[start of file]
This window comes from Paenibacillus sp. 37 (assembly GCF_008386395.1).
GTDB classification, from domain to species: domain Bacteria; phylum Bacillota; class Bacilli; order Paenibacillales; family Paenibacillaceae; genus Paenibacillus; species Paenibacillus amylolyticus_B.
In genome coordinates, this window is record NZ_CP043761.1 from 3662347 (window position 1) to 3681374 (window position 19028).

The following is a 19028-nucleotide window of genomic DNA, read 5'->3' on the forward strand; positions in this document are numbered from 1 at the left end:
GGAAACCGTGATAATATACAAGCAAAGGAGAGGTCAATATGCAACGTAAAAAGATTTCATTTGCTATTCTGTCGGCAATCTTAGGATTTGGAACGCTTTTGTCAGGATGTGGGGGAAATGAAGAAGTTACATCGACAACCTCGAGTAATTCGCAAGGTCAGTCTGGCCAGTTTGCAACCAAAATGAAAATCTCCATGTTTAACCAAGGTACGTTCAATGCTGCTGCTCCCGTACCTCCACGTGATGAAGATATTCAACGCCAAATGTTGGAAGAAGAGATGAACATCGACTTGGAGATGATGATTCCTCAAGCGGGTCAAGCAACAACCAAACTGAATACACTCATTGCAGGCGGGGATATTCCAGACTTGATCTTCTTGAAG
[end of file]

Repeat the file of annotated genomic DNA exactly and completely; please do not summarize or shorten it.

This window comes from Paenibacillus sp. 37 (assembly GCF_008386395.1).
GTDB classification, from domain to species: domain Bacteria; phylum Bacillota; class Bacilli; order Paenibacillales; family Paenibacillaceae; genus Paenibacillus; species Paenibacillus amylolyticus_B.
In genome coordinates, this window is record NZ_CP043761.1 from 3662347 (window position 1) to 3681374 (window position 19028).

The following is a 19028-nucleotide window of genomic DNA, read 5'->3' on the forward strand; positions in this document are numbered from 1 at the left end:
GGAAACCGTGATAATATACAAGCAAAGGAGAGGTCAATATGCAACGTAAAAAGATTTCATTTGCTATTCTGTCGGCAATCTTAGGATTTGGAACGCTTTTGTCAGGATGTGGGGGAAATGAAGAAGTTACATCGACAACCTCGAGTAATTCGCAAGGTCAGTCTGGCCAGTTTGCAACCAAAATGAAAATCTCCATGTTTAACCAAGGTACGTTCAATGCTGCTGCTCCCGTACCTCCACGTGATGAAGATATTCAACGCCAAATGTTGGAAGAAGAGATGAACATCGACTTGGAGATGATGATTCCTCAAGCGGGTCAAGCAACAACCAAACTGAATACACTCATTGCAGGCGGGGATATTCCAGACTTGATCTTCTTGAAG